Why is this important?
What is a holiday club?
Buying membership of a holiday club promises you the chance to buy cheaper holidays from a particular company.
Some holiday clubs are protected by special regulations, called The Timeshare, Holiday Products, Resale and Exchange Regulations, or Timeshare Regulations, for short.
If you belong to a holiday club covered by these regulations, you get special protection, such as the right to a cooling-off period when you can cancel the agreement if you change your mind.
This page helps you work out whether you’ve joined a holiday club, and whether you’re protected by the regulations.
What you need to know
Holiday club agreements signed in a European Economic Area (EEA) country are protected by The Timeshare Regulations. Check if your holiday club agreement is covered by the regulations.
For more advice on holiday club agreements signed in Europe outside the UK, contact the UK European Consumer Centre (ECC). They will help you try and sort out your problem with the timeshare company and can give you legal advice. Go to: www.ukecc.net, or telephone their consumer helpline on: 08456 04 05 03
Have you joined a holiday club?
Buying membership of a holiday club promises you the chance to buy cheaper holidays from a particular company. You won’t have chosen a particular apartment or resort but the chance to buy accommodation and sometimes flights at a discount.
You will usually have to pay a fee to join the club and membership fees. Your membership fees should be split into yearly instalments of equal value. You will still need to pay for each holiday you book on top of your yearly membership charge.
For example, you might agree to pay £120 a year in return for the right to book accommodation and flights at a 10% discount on high street prices.
Other kinds of holiday agreements
If this doesn’t sound like your holiday agreement you may have bought a timeshare.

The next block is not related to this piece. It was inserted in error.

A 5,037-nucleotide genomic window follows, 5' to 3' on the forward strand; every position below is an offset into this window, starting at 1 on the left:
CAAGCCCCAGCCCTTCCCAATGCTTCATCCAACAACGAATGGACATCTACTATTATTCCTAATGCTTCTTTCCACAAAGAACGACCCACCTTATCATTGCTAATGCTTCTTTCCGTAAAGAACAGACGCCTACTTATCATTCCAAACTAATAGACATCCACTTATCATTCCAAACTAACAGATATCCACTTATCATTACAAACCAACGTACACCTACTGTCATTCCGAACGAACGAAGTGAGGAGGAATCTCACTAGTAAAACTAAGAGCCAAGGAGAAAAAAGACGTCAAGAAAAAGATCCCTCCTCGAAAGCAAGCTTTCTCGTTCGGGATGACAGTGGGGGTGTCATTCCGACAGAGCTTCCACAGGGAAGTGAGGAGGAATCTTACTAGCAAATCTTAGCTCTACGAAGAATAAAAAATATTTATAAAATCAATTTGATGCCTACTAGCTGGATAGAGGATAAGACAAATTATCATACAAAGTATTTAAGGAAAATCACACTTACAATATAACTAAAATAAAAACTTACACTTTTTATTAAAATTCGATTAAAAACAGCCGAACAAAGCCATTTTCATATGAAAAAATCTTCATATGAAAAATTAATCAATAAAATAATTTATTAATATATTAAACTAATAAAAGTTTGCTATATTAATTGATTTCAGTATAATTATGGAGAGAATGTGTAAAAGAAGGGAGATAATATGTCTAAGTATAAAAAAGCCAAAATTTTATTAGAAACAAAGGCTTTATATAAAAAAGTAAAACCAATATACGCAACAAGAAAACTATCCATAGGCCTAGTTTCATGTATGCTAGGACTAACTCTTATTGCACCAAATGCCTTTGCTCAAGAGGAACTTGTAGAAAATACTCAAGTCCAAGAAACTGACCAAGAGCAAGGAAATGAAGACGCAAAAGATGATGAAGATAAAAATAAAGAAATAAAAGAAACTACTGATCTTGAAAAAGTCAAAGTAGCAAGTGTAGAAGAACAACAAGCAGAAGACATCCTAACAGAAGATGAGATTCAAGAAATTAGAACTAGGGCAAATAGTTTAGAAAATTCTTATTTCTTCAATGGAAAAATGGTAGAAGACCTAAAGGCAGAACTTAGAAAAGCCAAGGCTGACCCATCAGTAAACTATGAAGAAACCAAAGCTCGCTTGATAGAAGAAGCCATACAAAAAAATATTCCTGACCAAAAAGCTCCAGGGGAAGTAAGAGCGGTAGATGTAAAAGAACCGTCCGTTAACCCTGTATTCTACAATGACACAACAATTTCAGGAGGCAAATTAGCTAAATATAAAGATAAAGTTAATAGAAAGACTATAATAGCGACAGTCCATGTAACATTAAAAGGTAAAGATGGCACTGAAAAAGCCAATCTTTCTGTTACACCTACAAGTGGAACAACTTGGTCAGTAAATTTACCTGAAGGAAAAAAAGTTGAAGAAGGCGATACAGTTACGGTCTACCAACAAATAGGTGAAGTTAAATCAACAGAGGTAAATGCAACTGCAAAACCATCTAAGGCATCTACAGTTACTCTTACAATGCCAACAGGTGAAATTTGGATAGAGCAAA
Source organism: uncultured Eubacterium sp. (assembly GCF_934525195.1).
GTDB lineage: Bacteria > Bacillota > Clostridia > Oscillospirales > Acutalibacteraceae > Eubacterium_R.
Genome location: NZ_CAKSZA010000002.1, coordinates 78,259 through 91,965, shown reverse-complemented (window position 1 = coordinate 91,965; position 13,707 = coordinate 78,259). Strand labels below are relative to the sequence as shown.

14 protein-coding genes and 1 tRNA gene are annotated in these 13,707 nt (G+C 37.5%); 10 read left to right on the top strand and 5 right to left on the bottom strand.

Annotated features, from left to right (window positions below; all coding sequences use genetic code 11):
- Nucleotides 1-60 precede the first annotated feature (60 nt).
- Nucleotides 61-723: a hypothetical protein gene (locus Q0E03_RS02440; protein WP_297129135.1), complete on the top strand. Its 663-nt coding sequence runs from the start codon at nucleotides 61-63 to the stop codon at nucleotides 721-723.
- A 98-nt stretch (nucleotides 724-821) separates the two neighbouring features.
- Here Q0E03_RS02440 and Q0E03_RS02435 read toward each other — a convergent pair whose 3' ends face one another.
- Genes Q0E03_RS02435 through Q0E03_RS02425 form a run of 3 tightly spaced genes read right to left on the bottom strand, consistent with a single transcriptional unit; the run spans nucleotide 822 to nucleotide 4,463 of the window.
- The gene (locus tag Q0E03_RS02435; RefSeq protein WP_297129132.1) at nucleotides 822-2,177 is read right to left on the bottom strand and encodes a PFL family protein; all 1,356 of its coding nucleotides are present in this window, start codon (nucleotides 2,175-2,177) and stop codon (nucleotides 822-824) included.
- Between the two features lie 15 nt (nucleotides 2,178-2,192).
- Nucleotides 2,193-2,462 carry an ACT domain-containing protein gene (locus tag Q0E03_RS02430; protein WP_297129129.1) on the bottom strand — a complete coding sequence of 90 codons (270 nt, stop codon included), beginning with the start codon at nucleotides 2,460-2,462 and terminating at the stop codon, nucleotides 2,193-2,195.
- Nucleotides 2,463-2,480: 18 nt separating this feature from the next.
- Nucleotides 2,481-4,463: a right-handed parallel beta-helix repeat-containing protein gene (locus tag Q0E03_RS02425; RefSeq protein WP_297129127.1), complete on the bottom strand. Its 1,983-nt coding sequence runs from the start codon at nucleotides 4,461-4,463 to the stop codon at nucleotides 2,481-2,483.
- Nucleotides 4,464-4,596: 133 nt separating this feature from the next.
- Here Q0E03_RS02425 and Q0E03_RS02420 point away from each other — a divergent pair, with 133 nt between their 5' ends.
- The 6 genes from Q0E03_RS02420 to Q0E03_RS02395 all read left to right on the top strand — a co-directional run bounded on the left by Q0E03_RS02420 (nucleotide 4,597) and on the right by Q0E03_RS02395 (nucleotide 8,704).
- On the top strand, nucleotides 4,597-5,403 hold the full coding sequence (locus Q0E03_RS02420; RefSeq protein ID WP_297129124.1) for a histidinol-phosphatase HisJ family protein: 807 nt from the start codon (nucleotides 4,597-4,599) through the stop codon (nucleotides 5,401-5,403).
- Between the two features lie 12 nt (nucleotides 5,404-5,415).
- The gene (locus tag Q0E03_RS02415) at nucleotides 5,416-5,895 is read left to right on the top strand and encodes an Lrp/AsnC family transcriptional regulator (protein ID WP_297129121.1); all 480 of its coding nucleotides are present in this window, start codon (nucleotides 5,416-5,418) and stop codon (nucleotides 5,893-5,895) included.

When you buy a timeshare you buy the right to use holiday property for a set amount of time each year. The property will often be part of a holiday resort but it could be a caravan or a canal boat.
You may have another type of holiday agreement that isn’t for a holiday club or a timeshare and so won’t be covered by the timeshare regulations. For example, it might be:
- multiple accommodation bookings – for example, an agreement between you and a hotel to book a room for a series of stays over a period of more than one year
- lease agreements for a continuous period – for example, a long-term holiday let
- a hotel loyalty scheme – as long as no charge is made for belonging to the scheme.
Is your agreement covered by timeshare and holiday club regulations?
To work out whether your holiday agreement is covered by the timeshare regulations, you should ask yourself the following questions:
- did you sign your agreement on or after the 23 February 2011?
- did you sign it in a European Economic Area (EEA) country which has enforced the timeshare laws ? – some EEA countries such as Spain, haven’t
- are you a consumer? This means you joined the holiday club for your own use and not for business reasons
- does your agreement last for at least one year, or can be renewed to last for at least a year?
- does it give you the right to stay over-night in holiday property for more than one night?
- did you agree to pay for your agreement?
- was your agreement with a company and not a private individual?
If you can answer yes to all these questions, this means your agreement is probably covered by the timeshare regulations. The regulations give you special cancellation rights if you change your mind about the agreement and other kinds of protection if you have problems.